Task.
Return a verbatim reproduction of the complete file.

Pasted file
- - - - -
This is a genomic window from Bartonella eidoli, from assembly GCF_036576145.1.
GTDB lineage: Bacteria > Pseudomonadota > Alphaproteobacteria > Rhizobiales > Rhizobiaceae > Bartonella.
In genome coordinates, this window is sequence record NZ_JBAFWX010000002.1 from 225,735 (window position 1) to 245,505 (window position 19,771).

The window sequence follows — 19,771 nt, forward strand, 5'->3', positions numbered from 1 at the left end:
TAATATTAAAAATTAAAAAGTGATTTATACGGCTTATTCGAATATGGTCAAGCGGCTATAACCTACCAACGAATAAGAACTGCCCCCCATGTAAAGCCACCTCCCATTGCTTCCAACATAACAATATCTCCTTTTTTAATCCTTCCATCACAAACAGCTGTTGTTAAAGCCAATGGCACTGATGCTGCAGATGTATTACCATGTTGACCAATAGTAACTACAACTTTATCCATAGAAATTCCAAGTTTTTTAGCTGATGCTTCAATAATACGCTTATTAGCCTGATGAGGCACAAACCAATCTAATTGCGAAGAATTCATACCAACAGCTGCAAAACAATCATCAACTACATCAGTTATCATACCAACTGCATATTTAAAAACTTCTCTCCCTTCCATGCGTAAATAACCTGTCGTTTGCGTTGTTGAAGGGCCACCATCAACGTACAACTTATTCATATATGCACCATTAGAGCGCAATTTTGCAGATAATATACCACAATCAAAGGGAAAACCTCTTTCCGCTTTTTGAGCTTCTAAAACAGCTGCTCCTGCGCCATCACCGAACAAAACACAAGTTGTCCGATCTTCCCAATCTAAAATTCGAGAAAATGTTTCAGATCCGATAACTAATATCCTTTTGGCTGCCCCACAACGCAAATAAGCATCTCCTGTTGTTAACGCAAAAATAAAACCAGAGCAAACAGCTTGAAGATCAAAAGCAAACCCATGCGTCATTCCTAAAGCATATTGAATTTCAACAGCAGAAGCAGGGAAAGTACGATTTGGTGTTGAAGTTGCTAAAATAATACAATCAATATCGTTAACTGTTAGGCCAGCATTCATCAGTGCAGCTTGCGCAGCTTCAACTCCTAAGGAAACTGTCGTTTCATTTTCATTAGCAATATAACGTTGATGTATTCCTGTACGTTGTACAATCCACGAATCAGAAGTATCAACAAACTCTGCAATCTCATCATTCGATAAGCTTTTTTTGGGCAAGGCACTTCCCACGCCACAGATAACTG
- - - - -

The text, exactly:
This is a genomic window from Bartonella eidoli, from assembly GCF_036576145.1.
GTDB lineage: Bacteria > Pseudomonadota > Alphaproteobacteria > Rhizobiales > Rhizobiaceae > Bartonella.
In genome coordinates, this window is sequence record NZ_JBAFWX010000002.1 from 225,735 (window position 1) to 245,505 (window position 19,771).

The window sequence follows — 19,771 nt, forward strand, 5'->3', positions numbered from 1 at the left end:
TAATATTAAAAATTAAAAAGTGATTTATACGGCTTATTCGAATATGGTCAAGCGGCTATAACCTACCAACGAATAAGAACTGCCCCCCATGTAAAGCCACCTCCCATTGCTTCCAACATAACAATATCTCCTTTTTTAATCCTTCCATCACAAACAGCTGTTGTTAAAGCCAATGGCACTGATGCTGCAGATGTATTACCATGTTGACCAATAGTAACTACAACTTTATCCATAGAAATTCCAAGTTTTTTAGCTGATGCTTCAATAATACGCTTATTAGCCTGATGAGGCACAAACCAATCTAATTGCGAAGAATTCATACCAACAGCTGCAAAACAATCATCAACTACATCAGTTATCATACCAACTGCATATTTAAAAACTTCTCTCCCTTCCATGCGTAAATAACCTGTCGTTTGCGTTGTTGAAGGGCCACCATCAACGTACAACTTATTCATATATGCACCATTAGAGCGCAATTTTGCAGATAATATACCACAATCAAAGGGAAAACCTCTTTCCGCTTTTTGAGCTTCTAAAACAGCTGCTCCTGCGCCATCACCGAACAAAACACAAGTTGTCCGATCTTCCCAATCTAAAATTCGAGAAAATGTTTCAGATCCGATAACTAATATCCTTTTGGCTGCCCCACAACGCAAATAAGCATCTCCTGTTGTTAACGCAAAAATAAAACCAGAGCAAACAGCTTGAAGATCAAAAGCAAACCCATGCGTCATTCCTAAAGCATATTGAATTTCAACAGCAGAAGCAGGGAAAGTACGATTTGGTGTTGAAGTTGCTAAAATAATACAATCAATATCGTTAACTGTTAGGCCAGCATTCATCAGTGCAGCTTGCGCAGCTTCAACTCCTAAGGAAACTGTCGTTTCATTTTCATTAGCAATATAACGTTGATGTATTCCTGTACGTTGTACAATCCACGAATCAGAAGTATCAACAAACTCTGCAATCTCATCATTCGATAAGCTTTTTTTGGGCAAGGCACTTCCCACGCCACAGATAACTG